For many of Twitch’s biggest streamers, jumping on trends is key to their success. We’ve seen it already in 2020 around a number of areas and games, whether it be this summer’s boom around chess or every streamer’s obsession with Fall Guys.
Now though, it’s the turn of a nostalgic trend that lends itself to the exchange of big money: Pokémon cards. In the past month or so, Pokémon TCG-mania has swept across Twitch, to the extent that popular streamer Ludwig ‘Ludwig’ Ahgren will be hosting his own Pokémon Week next week. This will see some of the platform’s top streamers cracking open booster boxes, most of which contain some extremely desirable and rare cards.
But with most of these streamers coming back to Pokémon card collecting years, maybe decades on from the last time they opened a pack, where are they getting these iconic sealed booster boxes from? And how do they know which ones contain the cards that will not only be great for content, but could turn into a savvy investment in the future?
Step forward ‘IslandGrown’. The Tempo Storm streamer, who has been an avid collector for years, has become the go-to man when it comes to all things Pokémon cards. So much so, that he’s now the expert advisor and supplier to many of Twitch’s biggest streamers.
First featuring in a November livestream with Matthew ‘Mizkif’ Rinaudo and Tyler ‘Trainwrecks’ Niknam, in which they opened up a First Edition Team Rocket booster box, IslandGrown’s popularity and viewership has grown considerably in recent weeks.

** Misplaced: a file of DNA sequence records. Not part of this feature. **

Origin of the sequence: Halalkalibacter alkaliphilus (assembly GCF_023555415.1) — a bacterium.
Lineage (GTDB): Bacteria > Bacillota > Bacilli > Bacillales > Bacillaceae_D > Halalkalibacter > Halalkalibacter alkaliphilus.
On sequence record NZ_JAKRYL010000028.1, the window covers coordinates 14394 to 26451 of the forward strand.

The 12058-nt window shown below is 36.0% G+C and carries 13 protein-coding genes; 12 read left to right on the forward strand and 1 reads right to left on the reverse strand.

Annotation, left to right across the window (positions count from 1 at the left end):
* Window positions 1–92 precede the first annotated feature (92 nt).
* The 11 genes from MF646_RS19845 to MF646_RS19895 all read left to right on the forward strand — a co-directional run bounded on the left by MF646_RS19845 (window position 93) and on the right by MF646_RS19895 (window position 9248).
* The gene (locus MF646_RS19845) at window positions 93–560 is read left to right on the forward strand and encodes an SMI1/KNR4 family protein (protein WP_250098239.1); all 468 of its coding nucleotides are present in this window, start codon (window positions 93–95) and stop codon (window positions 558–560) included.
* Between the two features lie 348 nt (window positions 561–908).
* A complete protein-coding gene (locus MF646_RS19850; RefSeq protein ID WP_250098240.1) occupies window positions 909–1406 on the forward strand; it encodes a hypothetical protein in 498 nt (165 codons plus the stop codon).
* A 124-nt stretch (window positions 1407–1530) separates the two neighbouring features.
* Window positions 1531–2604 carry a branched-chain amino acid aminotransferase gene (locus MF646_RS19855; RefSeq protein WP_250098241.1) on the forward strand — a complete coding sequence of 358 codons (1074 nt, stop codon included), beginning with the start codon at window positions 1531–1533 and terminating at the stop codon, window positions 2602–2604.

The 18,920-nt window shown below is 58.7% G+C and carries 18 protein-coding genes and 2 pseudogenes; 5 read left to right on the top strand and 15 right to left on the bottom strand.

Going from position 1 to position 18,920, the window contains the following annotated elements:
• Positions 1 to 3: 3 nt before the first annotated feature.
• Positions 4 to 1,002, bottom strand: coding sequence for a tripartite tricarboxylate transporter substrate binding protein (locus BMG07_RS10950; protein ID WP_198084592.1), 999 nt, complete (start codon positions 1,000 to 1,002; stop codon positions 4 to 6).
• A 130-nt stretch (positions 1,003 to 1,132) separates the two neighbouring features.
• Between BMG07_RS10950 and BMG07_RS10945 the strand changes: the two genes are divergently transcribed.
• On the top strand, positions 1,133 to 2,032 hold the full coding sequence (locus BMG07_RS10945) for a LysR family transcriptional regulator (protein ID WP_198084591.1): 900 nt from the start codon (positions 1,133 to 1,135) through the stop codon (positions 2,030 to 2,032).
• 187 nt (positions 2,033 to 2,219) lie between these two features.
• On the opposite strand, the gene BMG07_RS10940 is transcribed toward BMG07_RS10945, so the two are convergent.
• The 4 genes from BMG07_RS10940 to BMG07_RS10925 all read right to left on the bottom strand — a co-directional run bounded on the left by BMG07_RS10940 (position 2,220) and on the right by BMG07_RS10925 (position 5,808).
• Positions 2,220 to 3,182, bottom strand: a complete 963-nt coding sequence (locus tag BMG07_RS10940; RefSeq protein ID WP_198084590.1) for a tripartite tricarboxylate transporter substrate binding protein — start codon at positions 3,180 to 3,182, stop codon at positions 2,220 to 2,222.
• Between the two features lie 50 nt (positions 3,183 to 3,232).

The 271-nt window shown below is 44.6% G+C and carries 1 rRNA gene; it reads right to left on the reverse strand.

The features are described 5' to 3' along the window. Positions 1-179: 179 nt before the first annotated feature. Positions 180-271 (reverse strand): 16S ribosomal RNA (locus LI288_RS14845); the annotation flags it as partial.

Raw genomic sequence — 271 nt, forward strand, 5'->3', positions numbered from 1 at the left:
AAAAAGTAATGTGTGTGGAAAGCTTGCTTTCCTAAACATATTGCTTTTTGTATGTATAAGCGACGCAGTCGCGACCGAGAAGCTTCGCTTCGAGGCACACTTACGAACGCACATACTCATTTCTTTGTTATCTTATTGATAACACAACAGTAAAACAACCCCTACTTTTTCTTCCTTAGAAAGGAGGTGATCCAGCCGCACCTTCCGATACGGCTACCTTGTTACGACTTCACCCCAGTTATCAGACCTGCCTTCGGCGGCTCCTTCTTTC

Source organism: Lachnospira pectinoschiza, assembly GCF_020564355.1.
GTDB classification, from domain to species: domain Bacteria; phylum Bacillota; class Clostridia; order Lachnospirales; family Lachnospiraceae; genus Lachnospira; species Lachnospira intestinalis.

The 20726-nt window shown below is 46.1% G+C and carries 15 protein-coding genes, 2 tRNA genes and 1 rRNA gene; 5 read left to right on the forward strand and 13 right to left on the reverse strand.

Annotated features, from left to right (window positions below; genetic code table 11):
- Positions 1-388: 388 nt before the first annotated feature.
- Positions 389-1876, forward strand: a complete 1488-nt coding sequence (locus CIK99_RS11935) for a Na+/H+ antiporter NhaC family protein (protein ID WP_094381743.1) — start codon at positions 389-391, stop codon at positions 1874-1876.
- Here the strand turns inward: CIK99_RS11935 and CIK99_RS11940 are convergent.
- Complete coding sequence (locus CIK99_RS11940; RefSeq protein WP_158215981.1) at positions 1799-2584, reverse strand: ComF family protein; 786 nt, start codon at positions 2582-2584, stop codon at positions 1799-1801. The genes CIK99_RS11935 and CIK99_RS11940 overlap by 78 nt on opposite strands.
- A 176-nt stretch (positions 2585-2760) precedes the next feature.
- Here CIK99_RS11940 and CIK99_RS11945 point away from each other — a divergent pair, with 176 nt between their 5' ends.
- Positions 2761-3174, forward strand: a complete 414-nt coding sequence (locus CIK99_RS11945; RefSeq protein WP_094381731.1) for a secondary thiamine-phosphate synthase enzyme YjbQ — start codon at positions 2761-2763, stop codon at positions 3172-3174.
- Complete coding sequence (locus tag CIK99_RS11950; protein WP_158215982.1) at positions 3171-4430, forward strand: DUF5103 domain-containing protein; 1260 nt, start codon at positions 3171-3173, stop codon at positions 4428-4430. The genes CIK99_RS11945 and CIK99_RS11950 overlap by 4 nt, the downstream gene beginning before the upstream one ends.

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Capitalising on the interest around the TCG, the streamer is now helping many of the big names appearing in Pokémon Week, such as Felix ‘xQc’ Lengyel and Imane ‘Pokimane’ Anys, get their hands on some of the most iconic boxes of yesteryear. The Pokémon craze has also allowed the former accountant to bring his hobby and passion to his own community on Twitch.
“I’ve always had a passion for Pokémon,” IslandGrown tells The Loadout. “I started collecting a long time ago. I used to play Pokémon, competitive Yu-Gi-Oh, and used to collect Magic the Gathering, so TCGs have always been a part of my life.
“In the last two to three years I’ve been collecting a lot more, and brought some pack openings to my channel just to show my enjoyment of it. But it never really caught on. People knew about Pokémon, it was kinda cool, but it didn’t have the boom it has now. Being able to now stream Pokémon, open up packs with people, and join this Pokémon hype to help some of the top streamers get these vintage boxes for openings has been absolutely amazing. It’s the best of both worlds for me as it merges streaming, which is my career, and Pokémon, which is my hobby.”
IslandGrown not only sources packs and boxes for other streamers, but also long-time viewers of his channel. The process is simple: check what he has in stock, request what you’d like to purchase, and IslandGrown will open up your pack on stream and mail you the contents.
To some, paying for a pack only for someone else to open it may seem strange. But as has become apparent from the growth of IslandGrown’s channel, it’s actually a positive experience.
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“I think people enjoy being able to be with a community while getting these cards,” he says. “Anyone can go out and buy Pokémon cards, sit at home and open them, but being able to open them with your friends and other people, that adds to the enjoyment. When we do openings, where I sell packs or boxes to open, know that I’m not in it for the money. I’m not a store, I’m an entertainer – a streamer. So everything we get, we use it for supplies, for more packs, and for giveaways, because what matters most to me is being able to build my community, not profit. That’s my enjoyment. That’s my biggest gain.”